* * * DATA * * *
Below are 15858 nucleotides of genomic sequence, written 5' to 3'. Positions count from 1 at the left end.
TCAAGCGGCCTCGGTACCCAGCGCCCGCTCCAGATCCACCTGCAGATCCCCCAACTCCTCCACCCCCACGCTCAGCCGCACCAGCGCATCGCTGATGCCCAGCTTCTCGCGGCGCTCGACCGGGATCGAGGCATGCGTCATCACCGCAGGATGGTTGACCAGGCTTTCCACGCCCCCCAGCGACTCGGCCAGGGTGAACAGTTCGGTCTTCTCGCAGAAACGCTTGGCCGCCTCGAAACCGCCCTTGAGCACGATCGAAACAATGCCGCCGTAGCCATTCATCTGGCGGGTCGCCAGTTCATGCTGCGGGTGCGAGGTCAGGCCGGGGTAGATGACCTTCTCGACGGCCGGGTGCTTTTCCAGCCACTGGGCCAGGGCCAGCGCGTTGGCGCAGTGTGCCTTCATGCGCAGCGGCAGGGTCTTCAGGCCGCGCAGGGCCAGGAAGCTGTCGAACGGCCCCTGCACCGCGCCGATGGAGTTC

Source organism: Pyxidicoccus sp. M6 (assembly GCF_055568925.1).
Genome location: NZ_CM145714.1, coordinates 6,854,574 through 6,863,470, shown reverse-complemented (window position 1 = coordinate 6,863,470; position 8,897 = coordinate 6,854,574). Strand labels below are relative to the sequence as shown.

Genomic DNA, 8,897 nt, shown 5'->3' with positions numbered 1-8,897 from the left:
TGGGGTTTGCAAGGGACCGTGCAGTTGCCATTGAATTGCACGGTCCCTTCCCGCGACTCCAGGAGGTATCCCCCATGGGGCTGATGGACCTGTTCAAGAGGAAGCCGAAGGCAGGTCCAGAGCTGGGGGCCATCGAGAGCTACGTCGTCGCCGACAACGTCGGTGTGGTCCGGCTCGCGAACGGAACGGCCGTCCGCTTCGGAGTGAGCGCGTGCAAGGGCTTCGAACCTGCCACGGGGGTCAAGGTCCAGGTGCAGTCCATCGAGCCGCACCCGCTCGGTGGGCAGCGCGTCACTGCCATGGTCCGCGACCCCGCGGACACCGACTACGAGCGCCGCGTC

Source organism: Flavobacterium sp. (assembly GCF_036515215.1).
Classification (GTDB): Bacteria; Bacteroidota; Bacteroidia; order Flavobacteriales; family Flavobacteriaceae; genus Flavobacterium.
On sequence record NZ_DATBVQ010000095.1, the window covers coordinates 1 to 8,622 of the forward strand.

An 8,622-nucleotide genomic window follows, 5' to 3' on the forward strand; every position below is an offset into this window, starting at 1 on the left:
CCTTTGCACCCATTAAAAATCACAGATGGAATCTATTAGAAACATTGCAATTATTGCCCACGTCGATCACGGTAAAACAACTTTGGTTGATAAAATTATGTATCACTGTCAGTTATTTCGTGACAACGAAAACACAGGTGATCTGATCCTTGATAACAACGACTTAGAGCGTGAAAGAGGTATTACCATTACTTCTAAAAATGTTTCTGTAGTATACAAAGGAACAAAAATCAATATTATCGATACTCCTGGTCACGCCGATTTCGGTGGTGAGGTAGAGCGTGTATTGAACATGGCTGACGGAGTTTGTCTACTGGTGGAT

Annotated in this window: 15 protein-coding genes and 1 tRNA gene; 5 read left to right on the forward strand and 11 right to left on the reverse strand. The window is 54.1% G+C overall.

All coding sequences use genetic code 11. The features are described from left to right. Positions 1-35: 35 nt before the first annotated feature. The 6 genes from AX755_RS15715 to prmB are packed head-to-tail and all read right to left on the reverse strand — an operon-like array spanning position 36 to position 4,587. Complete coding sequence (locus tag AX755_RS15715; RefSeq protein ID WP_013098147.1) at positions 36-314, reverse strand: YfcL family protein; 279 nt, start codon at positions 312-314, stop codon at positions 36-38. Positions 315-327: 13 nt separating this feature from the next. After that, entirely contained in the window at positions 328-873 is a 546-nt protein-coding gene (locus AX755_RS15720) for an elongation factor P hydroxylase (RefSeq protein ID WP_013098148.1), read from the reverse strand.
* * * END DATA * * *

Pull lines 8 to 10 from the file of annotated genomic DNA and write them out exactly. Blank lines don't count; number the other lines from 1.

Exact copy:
Classification (GTDB): Bacteria; Bacteroidota; Bacteroidia; order Flavobacteriales; family Flavobacteriaceae; genus Flavobacterium.
On sequence record NZ_DATBVQ010000095.1, the window covers coordinates 1 to 8,622 of the forward strand.

An 8,622-nucleotide genomic window follows, 5' to 3' on the forward strand; every position below is an offset into this window, starting at 1 on the left: